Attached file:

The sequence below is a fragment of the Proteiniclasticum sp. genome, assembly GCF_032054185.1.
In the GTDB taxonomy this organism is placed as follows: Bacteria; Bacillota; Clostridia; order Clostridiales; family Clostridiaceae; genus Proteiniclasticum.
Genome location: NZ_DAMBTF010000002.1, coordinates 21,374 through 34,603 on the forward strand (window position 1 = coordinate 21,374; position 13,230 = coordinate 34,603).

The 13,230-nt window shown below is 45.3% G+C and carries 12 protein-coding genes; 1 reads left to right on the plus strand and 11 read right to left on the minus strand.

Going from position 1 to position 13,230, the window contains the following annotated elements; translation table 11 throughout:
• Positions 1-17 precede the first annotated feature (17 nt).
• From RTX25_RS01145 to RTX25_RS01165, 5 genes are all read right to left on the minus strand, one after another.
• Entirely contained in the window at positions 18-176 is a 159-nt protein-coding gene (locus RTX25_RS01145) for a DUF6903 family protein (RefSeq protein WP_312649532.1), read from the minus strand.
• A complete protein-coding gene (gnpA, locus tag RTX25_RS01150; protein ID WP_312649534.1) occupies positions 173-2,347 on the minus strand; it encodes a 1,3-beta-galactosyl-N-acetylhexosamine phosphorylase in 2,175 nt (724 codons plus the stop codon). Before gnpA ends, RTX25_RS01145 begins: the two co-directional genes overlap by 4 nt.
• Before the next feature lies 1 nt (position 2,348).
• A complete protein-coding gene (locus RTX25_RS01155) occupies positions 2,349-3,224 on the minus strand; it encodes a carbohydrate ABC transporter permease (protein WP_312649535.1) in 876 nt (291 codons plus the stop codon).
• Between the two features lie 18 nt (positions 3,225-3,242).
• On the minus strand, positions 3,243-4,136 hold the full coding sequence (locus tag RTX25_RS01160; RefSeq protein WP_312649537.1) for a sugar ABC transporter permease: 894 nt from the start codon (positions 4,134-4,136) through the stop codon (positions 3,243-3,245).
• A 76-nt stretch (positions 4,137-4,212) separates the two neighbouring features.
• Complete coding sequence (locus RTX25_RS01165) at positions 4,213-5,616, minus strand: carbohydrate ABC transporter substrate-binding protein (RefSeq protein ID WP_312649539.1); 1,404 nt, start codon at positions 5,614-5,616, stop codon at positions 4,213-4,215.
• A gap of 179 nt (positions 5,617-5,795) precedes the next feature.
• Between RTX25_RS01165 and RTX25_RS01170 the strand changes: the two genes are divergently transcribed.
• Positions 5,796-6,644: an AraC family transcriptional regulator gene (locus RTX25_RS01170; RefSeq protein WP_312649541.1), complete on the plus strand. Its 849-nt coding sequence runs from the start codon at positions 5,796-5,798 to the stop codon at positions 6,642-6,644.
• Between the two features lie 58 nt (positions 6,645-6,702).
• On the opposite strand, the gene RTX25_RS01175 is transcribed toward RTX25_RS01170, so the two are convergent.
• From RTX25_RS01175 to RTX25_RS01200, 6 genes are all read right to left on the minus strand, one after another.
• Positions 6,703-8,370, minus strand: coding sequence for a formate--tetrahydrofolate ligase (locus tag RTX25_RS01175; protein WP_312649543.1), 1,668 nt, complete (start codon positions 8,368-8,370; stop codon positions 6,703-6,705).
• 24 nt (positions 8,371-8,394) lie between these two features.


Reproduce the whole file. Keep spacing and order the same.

The sequence below is a fragment of the Proteiniclasticum sp. genome, assembly GCF_032054185.1.
In the GTDB taxonomy this organism is placed as follows: Bacteria; Bacillota; Clostridia; order Clostridiales; family Clostridiaceae; genus Proteiniclasticum.
Genome location: NZ_DAMBTF010000002.1, coordinates 21,374 through 34,603 on the forward strand (window position 1 = coordinate 21,374; position 13,230 = coordinate 34,603).

The 13,230-nt window shown below is 45.3% G+C and carries 12 protein-coding genes; 1 reads left to right on the plus strand and 11 read right to left on the minus strand.

Going from position 1 to position 13,230, the window contains the following annotated elements; translation table 11 throughout:
• Positions 1-17 precede the first annotated feature (17 nt).
• From RTX25_RS01145 to RTX25_RS01165, 5 genes are all read right to left on the minus strand, one after another.
• Entirely contained in the window at positions 18-176 is a 159-nt protein-coding gene (locus RTX25_RS01145) for a DUF6903 family protein (RefSeq protein WP_312649532.1), read from the minus strand.
• A complete protein-coding gene (gnpA, locus tag RTX25_RS01150; protein ID WP_312649534.1) occupies positions 173-2,347 on the minus strand; it encodes a 1,3-beta-galactosyl-N-acetylhexosamine phosphorylase in 2,175 nt (724 codons plus the stop codon). Before gnpA ends, RTX25_RS01145 begins: the two co-directional genes overlap by 4 nt.
• Before the next feature lies 1 nt (position 2,348).
• A complete protein-coding gene (locus RTX25_RS01155) occupies positions 2,349-3,224 on the minus strand; it encodes a carbohydrate ABC transporter permease (protein WP_312649535.1) in 876 nt (291 codons plus the stop codon).
• Between the two features lie 18 nt (positions 3,225-3,242).
• On the minus strand, positions 3,243-4,136 hold the full coding sequence (locus tag RTX25_RS01160; RefSeq protein WP_312649537.1) for a sugar ABC transporter permease: 894 nt from the start codon (positions 4,134-4,136) through the stop codon (positions 3,243-3,245).
• A 76-nt stretch (positions 4,137-4,212) separates the two neighbouring features.
• Complete coding sequence (locus RTX25_RS01165) at positions 4,213-5,616, minus strand: carbohydrate ABC transporter substrate-binding protein (RefSeq protein ID WP_312649539.1); 1,404 nt, start codon at positions 5,614-5,616, stop codon at positions 4,213-4,215.
• A gap of 179 nt (positions 5,617-5,795) precedes the next feature.
• Between RTX25_RS01165 and RTX25_RS01170 the strand changes: the two genes are divergently transcribed.
• Positions 5,796-6,644: an AraC family transcriptional regulator gene (locus RTX25_RS01170; RefSeq protein WP_312649541.1), complete on the plus strand. Its 849-nt coding sequence runs from the start codon at positions 5,796-5,798 to the stop codon at positions 6,642-6,644.
• Between the two features lie 58 nt (positions 6,645-6,702).
• On the opposite strand, the gene RTX25_RS01175 is transcribed toward RTX25_RS01170, so the two are convergent.
• From RTX25_RS01175 to RTX25_RS01200, 6 genes are all read right to left on the minus strand, one after another.
• Positions 6,703-8,370, minus strand: coding sequence for a formate--tetrahydrofolate ligase (locus tag RTX25_RS01175; protein WP_312649543.1), 1,668 nt, complete (start codon positions 8,368-8,370; stop codon positions 6,703-6,705).
• 24 nt (positions 8,371-8,394) lie between these two features.